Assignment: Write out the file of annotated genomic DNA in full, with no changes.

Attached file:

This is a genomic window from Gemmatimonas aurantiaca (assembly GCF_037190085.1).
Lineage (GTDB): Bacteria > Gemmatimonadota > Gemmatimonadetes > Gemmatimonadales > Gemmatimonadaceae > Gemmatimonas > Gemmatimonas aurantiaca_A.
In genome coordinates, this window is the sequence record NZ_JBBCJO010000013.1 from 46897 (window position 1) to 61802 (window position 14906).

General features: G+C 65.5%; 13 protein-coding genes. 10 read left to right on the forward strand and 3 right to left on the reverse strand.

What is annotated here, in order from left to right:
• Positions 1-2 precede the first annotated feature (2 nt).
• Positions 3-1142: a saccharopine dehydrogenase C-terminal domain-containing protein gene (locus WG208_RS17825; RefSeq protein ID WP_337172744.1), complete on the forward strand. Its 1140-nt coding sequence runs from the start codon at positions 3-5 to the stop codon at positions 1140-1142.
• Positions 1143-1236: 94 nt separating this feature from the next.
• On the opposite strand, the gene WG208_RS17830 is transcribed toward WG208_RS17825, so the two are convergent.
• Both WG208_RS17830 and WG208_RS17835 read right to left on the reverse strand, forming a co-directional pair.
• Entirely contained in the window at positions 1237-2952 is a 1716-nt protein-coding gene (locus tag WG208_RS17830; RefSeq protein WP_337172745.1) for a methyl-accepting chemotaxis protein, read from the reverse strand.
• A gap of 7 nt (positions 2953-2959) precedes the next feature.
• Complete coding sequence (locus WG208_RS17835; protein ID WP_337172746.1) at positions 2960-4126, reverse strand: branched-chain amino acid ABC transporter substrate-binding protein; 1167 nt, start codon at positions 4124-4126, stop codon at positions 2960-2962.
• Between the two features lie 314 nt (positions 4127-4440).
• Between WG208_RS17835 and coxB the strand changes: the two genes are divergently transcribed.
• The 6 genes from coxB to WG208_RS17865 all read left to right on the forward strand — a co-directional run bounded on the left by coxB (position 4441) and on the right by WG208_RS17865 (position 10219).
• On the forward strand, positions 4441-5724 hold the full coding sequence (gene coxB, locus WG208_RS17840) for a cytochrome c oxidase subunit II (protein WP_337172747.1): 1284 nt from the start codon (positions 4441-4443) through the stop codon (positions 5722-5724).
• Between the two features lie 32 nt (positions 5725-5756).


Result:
This is a genomic window from Gemmatimonas aurantiaca (assembly GCF_037190085.1).
Lineage (GTDB): Bacteria > Gemmatimonadota > Gemmatimonadetes > Gemmatimonadales > Gemmatimonadaceae > Gemmatimonas > Gemmatimonas aurantiaca_A.
In genome coordinates, this window is the sequence record NZ_JBBCJO010000013.1 from 46897 (window position 1) to 61802 (window position 14906).

General features: G+C 65.5%; 13 protein-coding genes. 10 read left to right on the forward strand and 3 right to left on the reverse strand.

What is annotated here, in order from left to right:
• Positions 1-2 precede the first annotated feature (2 nt).
• Positions 3-1142: a saccharopine dehydrogenase C-terminal domain-containing protein gene (locus WG208_RS17825; RefSeq protein ID WP_337172744.1), complete on the forward strand. Its 1140-nt coding sequence runs from the start codon at positions 3-5 to the stop codon at positions 1140-1142.
• Positions 1143-1236: 94 nt separating this feature from the next.
• On the opposite strand, the gene WG208_RS17830 is transcribed toward WG208_RS17825, so the two are convergent.
• Both WG208_RS17830 and WG208_RS17835 read right to left on the reverse strand, forming a co-directional pair.
• Entirely contained in the window at positions 1237-2952 is a 1716-nt protein-coding gene (locus tag WG208_RS17830; RefSeq protein WP_337172745.1) for a methyl-accepting chemotaxis protein, read from the reverse strand.
• A gap of 7 nt (positions 2953-2959) precedes the next feature.
• Complete coding sequence (locus WG208_RS17835; protein ID WP_337172746.1) at positions 2960-4126, reverse strand: branched-chain amino acid ABC transporter substrate-binding protein; 1167 nt, start codon at positions 4124-4126, stop codon at positions 2960-2962.
• Between the two features lie 314 nt (positions 4127-4440).
• Between WG208_RS17835 and coxB the strand changes: the two genes are divergently transcribed.
• The 6 genes from coxB to WG208_RS17865 all read left to right on the forward strand — a co-directional run bounded on the left by coxB (position 4441) and on the right by WG208_RS17865 (position 10219).
• On the forward strand, positions 4441-5724 hold the full coding sequence (gene coxB, locus WG208_RS17840) for a cytochrome c oxidase subunit II (protein WP_337172747.1): 1284 nt from the start codon (positions 4441-4443) through the stop codon (positions 5722-5724).
• Between the two features lie 32 nt (positions 5725-5756).